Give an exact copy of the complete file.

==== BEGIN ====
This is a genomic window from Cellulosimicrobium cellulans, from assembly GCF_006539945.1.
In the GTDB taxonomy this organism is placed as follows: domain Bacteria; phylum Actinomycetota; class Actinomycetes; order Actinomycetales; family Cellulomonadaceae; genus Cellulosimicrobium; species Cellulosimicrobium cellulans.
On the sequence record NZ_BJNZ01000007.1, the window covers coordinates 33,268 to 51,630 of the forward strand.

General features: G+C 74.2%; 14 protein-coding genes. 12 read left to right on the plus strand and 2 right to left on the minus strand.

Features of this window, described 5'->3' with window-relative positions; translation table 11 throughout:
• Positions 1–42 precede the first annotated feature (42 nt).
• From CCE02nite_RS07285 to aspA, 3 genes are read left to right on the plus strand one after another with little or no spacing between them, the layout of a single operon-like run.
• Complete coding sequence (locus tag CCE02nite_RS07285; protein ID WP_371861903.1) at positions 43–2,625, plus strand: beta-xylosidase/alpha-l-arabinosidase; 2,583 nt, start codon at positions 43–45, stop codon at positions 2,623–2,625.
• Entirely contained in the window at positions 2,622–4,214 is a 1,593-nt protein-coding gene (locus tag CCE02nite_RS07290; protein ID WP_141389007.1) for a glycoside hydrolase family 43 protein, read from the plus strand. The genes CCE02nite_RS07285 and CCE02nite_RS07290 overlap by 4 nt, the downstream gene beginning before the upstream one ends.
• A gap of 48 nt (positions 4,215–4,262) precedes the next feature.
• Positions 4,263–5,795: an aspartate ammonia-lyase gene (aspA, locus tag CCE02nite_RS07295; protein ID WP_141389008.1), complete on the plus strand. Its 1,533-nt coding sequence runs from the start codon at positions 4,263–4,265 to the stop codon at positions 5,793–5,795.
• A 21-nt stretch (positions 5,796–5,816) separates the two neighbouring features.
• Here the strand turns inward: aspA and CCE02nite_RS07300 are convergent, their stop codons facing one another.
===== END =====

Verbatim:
This is a genomic window from Cellulosimicrobium cellulans, from assembly GCF_006539945.1.
In the GTDB taxonomy this organism is placed as follows: domain Bacteria; phylum Actinomycetota; class Actinomycetes; order Actinomycetales; family Cellulomonadaceae; genus Cellulosimicrobium; species Cellulosimicrobium cellulans.
On the sequence record NZ_BJNZ01000007.1, the window covers coordinates 33,268 to 51,630 of the forward strand.

General features: G+C 74.2%; 14 protein-coding genes. 12 read left to right on the plus strand and 2 right to left on the minus strand.

Features of this window, described 5'->3' with window-relative positions; translation table 11 throughout:
• Positions 1–42 precede the first annotated feature (42 nt).
• From CCE02nite_RS07285 to aspA, 3 genes are read left to right on the plus strand one after another with little or no spacing between them, the layout of a single operon-like run.
• Complete coding sequence (locus tag CCE02nite_RS07285; protein ID WP_371861903.1) at positions 43–2,625, plus strand: beta-xylosidase/alpha-l-arabinosidase; 2,583 nt, start codon at positions 43–45, stop codon at positions 2,623–2,625.
• Entirely contained in the window at positions 2,622–4,214 is a 1,593-nt protein-coding gene (locus tag CCE02nite_RS07290; protein ID WP_141389007.1) for a glycoside hydrolase family 43 protein, read from the plus strand. The genes CCE02nite_RS07285 and CCE02nite_RS07290 overlap by 4 nt, the downstream gene beginning before the upstream one ends.
• A gap of 48 nt (positions 4,215–4,262) precedes the next feature.
• Positions 4,263–5,795: an aspartate ammonia-lyase gene (aspA, locus tag CCE02nite_RS07295; protein ID WP_141389008.1), complete on the plus strand. Its 1,533-nt coding sequence runs from the start codon at positions 4,263–4,265 to the stop codon at positions 5,793–5,795.
• A 21-nt stretch (positions 5,796–5,816) separates the two neighbouring features.
• Here the strand turns inward: aspA and CCE02nite_RS07300 are convergent, their stop codons facing one another.